ANSWER:  No.  Your full time job is to be a college student, and our job is to support your needs with the same convenience that all other students have.  The campus food service provides a wide variety of foods that are designed to meet most dietary needs.  However, sometimes individual needs are better met through a dietary accommodation from the Office of AccessABILITY Services.  If you meet eligibility criteria based on medical need and other criteria, you can receive custom tailored dietary services that will support that need.  A wide variety of accommodative dietary options are available to avoid specific food allergens, gluten, and other restrictions you may have.  Make an appointment with an accommodations specialist to explore options that may be available to you.

15.  Can I just get special accommodations directly from my professor?

ANSWER:  No, this is unwise.  If you have an accommodative need, it is important to have that need evaluated by an accommodation specialist who can determine your eligibility and all of your needs.  Professors are only able to honor accommodations that originate from this office.  Students are cautioned not to share diagnostic or personal health information with professors for this reason.  All people perceive diagnostic information differently, so sharing your information with the wrong person could backfire.  Once information is shared, you can't reverse that action.  The Office of AccessABILITY Services works hard to protect the dignity and confidentiality of each student we serve as protected under FERPA.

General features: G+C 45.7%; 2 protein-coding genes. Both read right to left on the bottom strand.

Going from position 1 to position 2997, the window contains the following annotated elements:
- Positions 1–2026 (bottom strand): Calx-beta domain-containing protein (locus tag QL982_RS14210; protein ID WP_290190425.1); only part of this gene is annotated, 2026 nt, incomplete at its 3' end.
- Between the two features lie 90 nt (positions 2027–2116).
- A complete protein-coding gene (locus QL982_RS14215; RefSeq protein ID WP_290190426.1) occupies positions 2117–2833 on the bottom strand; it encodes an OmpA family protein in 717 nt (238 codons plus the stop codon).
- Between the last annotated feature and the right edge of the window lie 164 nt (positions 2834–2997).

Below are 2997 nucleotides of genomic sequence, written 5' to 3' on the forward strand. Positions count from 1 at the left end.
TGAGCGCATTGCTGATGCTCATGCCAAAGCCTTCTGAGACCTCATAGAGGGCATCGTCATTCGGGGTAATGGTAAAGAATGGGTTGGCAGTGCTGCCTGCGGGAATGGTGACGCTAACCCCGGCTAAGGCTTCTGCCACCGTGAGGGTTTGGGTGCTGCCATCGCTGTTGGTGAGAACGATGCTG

16.  Do my professors have to know about my accommodations?

ANSWER:  Yes, they should.  However, you may choose to elect which classes, or even which exams within a single class, you use your accommodations with.  Professors have an educational, and practical, need to know if you want to use your accommodations in their classes.

17.  Will I be treated differently if I use accommodations?

ANSWER:  No, you will be treated just as any other student would be.  Student with accommodations make up approximately 10 percent of all students on campus.  As a university, all faculty and staff at Clarkson enjoy working with all kinds of students, including those with disabilities.

18.  Do students who use accommodations earn lower grades than non-disabled students who don't?

ANSWER:  No, there are no differences in grade point averages among students with disabilities as compared to the general student population.  However, students who are found eligible for and use accommodations often find that their grades go up in a noticeable way.  This is due to the attainment of equal access once accommodations are in place.  With the addition of accommodations, students find they can work more effectively and are able to compete with their peers.

19.  If I use accommodations, will this guarantee my success as a student at Clarkson.

ANSWER:  No.  Accommodations provided under IDEA legislation up through high school are success based.  If the team of adults who create the IEP or 504 plan see that a student is not successful, they monitor carefully and make changes to ensure success.  Under ADA legislation, accommodations for college students are only designed to provide equal access (the same access that all other students have).  Success is up to the efforts of the individual student.  Although many students with disabilities are successful, just as in the general population, some are not.

20.  I have a question not addressed here, who can I ask?

ANSWER:  Click on the Contact Us link to the left and either call or email our office.  We are glad to assist you with your question.